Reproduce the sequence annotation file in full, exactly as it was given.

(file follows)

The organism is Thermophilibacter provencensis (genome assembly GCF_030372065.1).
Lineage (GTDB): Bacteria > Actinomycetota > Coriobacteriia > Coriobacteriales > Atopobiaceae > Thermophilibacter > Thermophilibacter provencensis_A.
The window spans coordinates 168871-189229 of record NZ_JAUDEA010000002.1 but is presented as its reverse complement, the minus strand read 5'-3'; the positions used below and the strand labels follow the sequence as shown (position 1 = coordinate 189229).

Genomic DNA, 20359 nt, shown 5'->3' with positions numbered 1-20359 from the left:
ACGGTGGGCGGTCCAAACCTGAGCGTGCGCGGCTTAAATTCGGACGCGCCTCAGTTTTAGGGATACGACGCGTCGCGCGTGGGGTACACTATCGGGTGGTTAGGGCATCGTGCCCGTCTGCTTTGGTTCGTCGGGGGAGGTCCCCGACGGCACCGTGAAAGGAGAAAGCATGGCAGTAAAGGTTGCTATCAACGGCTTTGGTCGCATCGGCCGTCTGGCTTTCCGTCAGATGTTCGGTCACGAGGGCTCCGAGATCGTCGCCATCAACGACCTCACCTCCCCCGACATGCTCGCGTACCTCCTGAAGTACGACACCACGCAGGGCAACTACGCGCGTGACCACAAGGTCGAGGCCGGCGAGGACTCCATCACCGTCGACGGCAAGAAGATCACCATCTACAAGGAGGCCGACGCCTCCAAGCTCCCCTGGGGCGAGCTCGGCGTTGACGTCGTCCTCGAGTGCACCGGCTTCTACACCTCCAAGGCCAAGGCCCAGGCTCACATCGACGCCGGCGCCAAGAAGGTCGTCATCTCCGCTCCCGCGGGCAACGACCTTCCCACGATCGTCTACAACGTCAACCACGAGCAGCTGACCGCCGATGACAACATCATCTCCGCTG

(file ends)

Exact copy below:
The organism is Thermophilibacter provencensis (genome assembly GCF_030372065.1).
Lineage (GTDB): Bacteria > Actinomycetota > Coriobacteriia > Coriobacteriales > Atopobiaceae > Thermophilibacter > Thermophilibacter provencensis_A.
The window spans coordinates 168871-189229 of record NZ_JAUDEA010000002.1 but is presented as its reverse complement, the minus strand read 5'-3'; the positions used below and the strand labels follow the sequence as shown (position 1 = coordinate 189229).

Genomic DNA, 20359 nt, shown 5'->3' with positions numbered 1-20359 from the left:
ACGGTGGGCGGTCCAAACCTGAGCGTGCGCGGCTTAAATTCGGACGCGCCTCAGTTTTAGGGATACGACGCGTCGCGCGTGGGGTACACTATCGGGTGGTTAGGGCATCGTGCCCGTCTGCTTTGGTTCGTCGGGGGAGGTCCCCGACGGCACCGTGAAAGGAGAAAGCATGGCAGTAAAGGTTGCTATCAACGGCTTTGGTCGCATCGGCCGTCTGGCTTTCCGTCAGATGTTCGGTCACGAGGGCTCCGAGATCGTCGCCATCAACGACCTCACCTCCCCCGACATGCTCGCGTACCTCCTGAAGTACGACACCACGCAGGGCAACTACGCGCGTGACCACAAGGTCGAGGCCGGCGAGGACTCCATCACCGTCGACGGCAAGAAGATCACCATCTACAAGGAGGCCGACGCCTCCAAGCTCCCCTGGGGCGAGCTCGGCGTTGACGTCGTCCTCGAGTGCACCGGCTTCTACACCTCCAAGGCCAAGGCCCAGGCTCACATCGACGCCGGCGCCAAGAAGGTCGTCATCTCCGCTCCCGCGGGCAACGACCTTCCCACGATCGTCTACAACGTCAACCACGAGCAGCTGACCGCCGATGACAACATCATCTCCGCTG